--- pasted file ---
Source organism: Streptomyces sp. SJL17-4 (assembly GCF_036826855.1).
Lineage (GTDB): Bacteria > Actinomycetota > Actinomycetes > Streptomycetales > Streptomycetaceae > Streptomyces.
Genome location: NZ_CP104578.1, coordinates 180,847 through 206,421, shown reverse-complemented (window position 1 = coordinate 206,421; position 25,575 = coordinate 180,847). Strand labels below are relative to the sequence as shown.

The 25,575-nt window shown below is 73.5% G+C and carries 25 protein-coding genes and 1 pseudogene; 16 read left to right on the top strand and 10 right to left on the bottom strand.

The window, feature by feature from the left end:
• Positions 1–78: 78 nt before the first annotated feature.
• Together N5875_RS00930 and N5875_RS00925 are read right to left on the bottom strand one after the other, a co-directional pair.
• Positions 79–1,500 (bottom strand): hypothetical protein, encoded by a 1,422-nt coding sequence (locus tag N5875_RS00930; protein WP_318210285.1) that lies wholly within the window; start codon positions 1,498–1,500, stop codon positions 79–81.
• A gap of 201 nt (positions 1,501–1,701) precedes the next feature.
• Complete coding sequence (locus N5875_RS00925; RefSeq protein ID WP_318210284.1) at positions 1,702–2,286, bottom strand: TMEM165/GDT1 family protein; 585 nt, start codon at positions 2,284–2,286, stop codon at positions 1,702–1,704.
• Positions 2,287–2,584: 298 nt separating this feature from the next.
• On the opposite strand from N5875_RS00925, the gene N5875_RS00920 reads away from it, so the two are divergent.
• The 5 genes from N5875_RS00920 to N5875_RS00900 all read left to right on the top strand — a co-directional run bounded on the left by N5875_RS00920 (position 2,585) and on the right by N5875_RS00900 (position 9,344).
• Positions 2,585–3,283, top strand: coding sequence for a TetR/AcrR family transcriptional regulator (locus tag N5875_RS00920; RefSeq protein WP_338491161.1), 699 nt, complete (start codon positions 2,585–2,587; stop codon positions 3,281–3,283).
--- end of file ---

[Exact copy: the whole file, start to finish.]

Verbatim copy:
Source organism: Streptomyces sp. SJL17-4 (assembly GCF_036826855.1).
Lineage (GTDB): Bacteria > Actinomycetota > Actinomycetes > Streptomycetales > Streptomycetaceae > Streptomyces.
Genome location: NZ_CP104578.1, coordinates 180,847 through 206,421, shown reverse-complemented (window position 1 = coordinate 206,421; position 25,575 = coordinate 180,847). Strand labels below are relative to the sequence as shown.

The 25,575-nt window shown below is 73.5% G+C and carries 25 protein-coding genes and 1 pseudogene; 16 read left to right on the top strand and 10 right to left on the bottom strand.

The window, feature by feature from the left end:
• Positions 1–78: 78 nt before the first annotated feature.
• Together N5875_RS00930 and N5875_RS00925 are read right to left on the bottom strand one after the other, a co-directional pair.
• Positions 79–1,500 (bottom strand): hypothetical protein, encoded by a 1,422-nt coding sequence (locus tag N5875_RS00930; protein WP_318210285.1) that lies wholly within the window; start codon positions 1,498–1,500, stop codon positions 79–81.
• A gap of 201 nt (positions 1,501–1,701) precedes the next feature.
• Complete coding sequence (locus N5875_RS00925; RefSeq protein ID WP_318210284.1) at positions 1,702–2,286, bottom strand: TMEM165/GDT1 family protein; 585 nt, start codon at positions 2,284–2,286, stop codon at positions 1,702–1,704.
• Positions 2,287–2,584: 298 nt separating this feature from the next.
• On the opposite strand from N5875_RS00925, the gene N5875_RS00920 reads away from it, so the two are divergent.
• The 5 genes from N5875_RS00920 to N5875_RS00900 all read left to right on the top strand — a co-directional run bounded on the left by N5875_RS00920 (position 2,585) and on the right by N5875_RS00900 (position 9,344).
• Positions 2,585–3,283, top strand: coding sequence for a TetR/AcrR family transcriptional regulator (locus tag N5875_RS00920; RefSeq protein WP_338491161.1), 699 nt, complete (start codon positions 2,585–2,587; stop codon positions 3,281–3,283).